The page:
Paul Graham originally introduced me to the idea that programming in a niche language was a good idea. He makes great arguments for organizations adopting more powerful languages and hiring smaller teams of highly effective programmers that can harness the power of niche languages. Paul Graham made me feel good about working exclusively on Ruby projects.
Later I read (the fantastic) My Job Went to India by Chad Fowler. Chad also talks about how being proficient in a niche language can make you a more valuable asset. Again, I felt good about focusing so heavily on Ruby.
February marks 2 years of nothing but Ruby projects. I'm still happy with the decision, but choosing Ruby has certainly brought unexpected consequences. I've gained an enormous amount from my recent experience; however, this entry serves to highlight the sacrifices that are required when focusing on a niche language.
One undeniable drawback to focusing on a niche language is that your employer choice becomes severely limited. For example, there are Ruby jobs available in New York City; however, I only know of one organization in the entire city that would be a good fit for me personally if I decided to leave ThoughtWorks*. NYC isn't exactly small either, if I moved to a smaller town the chances are even higher that I would have a hard time finding an employer with values similar to mine and still be able to make a living as a Ruby programmer.
A great lesson from My Job Went to India is that you should strive to be the worst member of a band. If you haven't read the book (read it soon!), the lesson is essentially that you perform at a higher level when you work with others who are performing at a higher level. I agree with Chad's advice; however, it's harder to be the worst member of a band if there are limited numbers of musicians you can work with. Some of the greatest programmers I know are getting paid to deliver Ruby applications, but I still know significantly more great developers who are not. Sadly, when focusing on a niche language there are simply fewer mentors available to learn from.
Another constant pain point for niche languages is the lack of respect that they are given. In the enterprise world, Ruby is largely seen as a toy. As a result, Ruby programmers are seen as "hackers, script kiddies, immature and uneducated." I do believe this to be far from the truth, but that doesn't change the fact that it is the general attitude. This leads to unfriendly treatment at conferences, and worse it can also cause an interviewer to unfairly discredit a qualified candidate.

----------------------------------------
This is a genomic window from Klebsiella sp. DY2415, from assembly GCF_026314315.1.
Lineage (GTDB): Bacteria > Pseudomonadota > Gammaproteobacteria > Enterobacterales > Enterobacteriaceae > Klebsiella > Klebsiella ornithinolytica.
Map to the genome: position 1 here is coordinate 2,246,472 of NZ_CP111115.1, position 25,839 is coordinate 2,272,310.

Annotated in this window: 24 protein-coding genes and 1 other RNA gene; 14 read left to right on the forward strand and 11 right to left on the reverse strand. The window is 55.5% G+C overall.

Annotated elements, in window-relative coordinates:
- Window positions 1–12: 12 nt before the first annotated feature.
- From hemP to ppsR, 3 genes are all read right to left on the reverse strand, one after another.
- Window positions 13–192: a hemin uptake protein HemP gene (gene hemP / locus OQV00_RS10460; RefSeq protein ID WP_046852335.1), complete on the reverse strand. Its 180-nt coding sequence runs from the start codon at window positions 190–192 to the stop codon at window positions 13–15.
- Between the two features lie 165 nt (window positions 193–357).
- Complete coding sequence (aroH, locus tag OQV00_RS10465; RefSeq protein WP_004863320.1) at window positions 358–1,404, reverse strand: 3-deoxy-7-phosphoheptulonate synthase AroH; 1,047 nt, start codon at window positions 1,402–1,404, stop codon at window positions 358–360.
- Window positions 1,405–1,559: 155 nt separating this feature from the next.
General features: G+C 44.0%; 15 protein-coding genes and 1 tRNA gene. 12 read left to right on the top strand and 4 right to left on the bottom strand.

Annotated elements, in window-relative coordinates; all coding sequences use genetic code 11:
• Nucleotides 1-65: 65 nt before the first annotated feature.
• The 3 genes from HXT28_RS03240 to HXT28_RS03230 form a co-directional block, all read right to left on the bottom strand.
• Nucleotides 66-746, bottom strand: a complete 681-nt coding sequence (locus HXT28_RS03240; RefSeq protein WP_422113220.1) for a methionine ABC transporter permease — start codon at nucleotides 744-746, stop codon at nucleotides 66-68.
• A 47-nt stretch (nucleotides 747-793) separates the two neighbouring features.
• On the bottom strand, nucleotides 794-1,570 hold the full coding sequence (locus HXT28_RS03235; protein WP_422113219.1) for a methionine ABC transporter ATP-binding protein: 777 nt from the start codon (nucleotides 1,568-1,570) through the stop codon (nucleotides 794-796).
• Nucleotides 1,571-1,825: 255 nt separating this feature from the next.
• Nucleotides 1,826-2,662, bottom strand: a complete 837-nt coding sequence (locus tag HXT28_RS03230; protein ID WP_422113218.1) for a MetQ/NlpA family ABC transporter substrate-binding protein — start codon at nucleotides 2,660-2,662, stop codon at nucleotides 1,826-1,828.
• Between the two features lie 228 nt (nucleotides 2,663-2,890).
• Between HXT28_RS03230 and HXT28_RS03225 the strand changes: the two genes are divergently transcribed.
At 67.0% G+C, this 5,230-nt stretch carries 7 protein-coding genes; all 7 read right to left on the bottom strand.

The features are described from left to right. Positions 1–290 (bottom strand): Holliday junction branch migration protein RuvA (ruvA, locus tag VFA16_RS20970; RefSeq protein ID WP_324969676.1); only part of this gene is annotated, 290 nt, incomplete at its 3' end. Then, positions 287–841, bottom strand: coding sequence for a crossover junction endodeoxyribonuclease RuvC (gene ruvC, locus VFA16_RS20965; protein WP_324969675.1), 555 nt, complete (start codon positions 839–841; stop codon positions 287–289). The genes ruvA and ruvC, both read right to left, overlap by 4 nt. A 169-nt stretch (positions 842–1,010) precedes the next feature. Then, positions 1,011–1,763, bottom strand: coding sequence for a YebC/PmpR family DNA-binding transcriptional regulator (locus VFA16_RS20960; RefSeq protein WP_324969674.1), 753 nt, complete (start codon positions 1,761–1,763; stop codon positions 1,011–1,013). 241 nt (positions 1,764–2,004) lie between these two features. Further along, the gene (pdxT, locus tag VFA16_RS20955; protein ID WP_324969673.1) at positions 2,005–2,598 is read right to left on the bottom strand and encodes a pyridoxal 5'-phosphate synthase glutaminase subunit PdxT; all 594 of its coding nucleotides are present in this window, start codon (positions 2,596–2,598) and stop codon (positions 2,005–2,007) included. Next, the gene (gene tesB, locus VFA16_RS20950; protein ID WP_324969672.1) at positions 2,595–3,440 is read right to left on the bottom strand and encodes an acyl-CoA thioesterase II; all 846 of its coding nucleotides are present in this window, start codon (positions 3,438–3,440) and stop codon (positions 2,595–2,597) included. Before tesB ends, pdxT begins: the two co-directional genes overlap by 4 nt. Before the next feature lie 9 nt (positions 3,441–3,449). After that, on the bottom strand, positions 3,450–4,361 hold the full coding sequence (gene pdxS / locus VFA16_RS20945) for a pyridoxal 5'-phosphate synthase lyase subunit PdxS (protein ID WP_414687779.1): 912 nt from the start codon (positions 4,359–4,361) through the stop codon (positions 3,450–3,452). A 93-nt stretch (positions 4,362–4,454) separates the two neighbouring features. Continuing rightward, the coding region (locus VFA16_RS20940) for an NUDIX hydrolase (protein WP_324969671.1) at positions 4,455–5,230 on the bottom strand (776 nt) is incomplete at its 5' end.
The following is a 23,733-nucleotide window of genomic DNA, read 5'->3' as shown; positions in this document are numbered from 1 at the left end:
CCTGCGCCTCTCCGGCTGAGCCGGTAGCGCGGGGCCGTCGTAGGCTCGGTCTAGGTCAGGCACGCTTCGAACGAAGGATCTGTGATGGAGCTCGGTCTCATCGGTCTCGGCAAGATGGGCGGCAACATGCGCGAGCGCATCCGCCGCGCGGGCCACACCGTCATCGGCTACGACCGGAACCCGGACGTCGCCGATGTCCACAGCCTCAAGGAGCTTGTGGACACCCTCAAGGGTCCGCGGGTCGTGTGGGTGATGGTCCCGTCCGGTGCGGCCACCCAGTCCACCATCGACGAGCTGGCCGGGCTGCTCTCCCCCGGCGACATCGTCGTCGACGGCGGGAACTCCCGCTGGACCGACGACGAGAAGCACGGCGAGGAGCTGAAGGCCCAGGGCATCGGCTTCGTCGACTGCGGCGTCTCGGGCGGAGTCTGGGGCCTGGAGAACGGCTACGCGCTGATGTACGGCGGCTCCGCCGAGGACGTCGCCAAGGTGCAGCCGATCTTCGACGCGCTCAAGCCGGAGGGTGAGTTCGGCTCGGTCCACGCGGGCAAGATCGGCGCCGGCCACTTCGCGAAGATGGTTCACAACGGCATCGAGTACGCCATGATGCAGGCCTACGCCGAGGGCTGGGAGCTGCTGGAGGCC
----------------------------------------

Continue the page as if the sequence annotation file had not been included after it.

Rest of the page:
Niche languages also suffer from greater prejudice. No matter how many success stories emerge, it's still very common to hear that "Ruby doesn't scale, just look at Twitter". There's very little truth in the statement, and yet it still follows Ruby every where Ruby goes. Niche languages simply have more detractors and thus the propaganda emitted by the detractors reaches larger audiences.
Adoption leads to patterns and best practices. Obviously, greater adoption can lead to larger amounts patterns and best practices and lower adoption rates have less to offer in the way of established ideas. While developing an application with a niche language, it's not uncommon to be the first person to tackle a new problem. Blazing a new trail is often exciting, but it's rarely as efficient as following a proven path.
Vendor support is also often limited for niche languages. My first 3 Ruby projects were backed by an Oracle database. At the time, the Oracle driver for Ruby on Rails wasn't exactly what I'd consider to be stable. The driver has improved, but using Oracle is still a pain to this day. Currently, TextMate is the #1 choice for developers writing Ruby on Rails applications. TextMate runs exclusively on the Mac. Oracle not only does not run on (Intel) Macs, but doesn't even offer a (reasonable) way to connect to an Oracle database from a Mac. Therefore, it's (basically) impossible to run TextMate and connect to an Oracle database from the same computer.
To be clear, I'm very, very happy with my decision and the past 2 years of projects. I won't bother with writing up the merits of adopting a niche language, see Chad Fowler and Paul Graham's work for that. However, I do think it's important to note that adopting a niche language can carry some unfortunate consequences.
*I'm not leaving ThoughtWorks. I'm very happy at ThoughtWorks.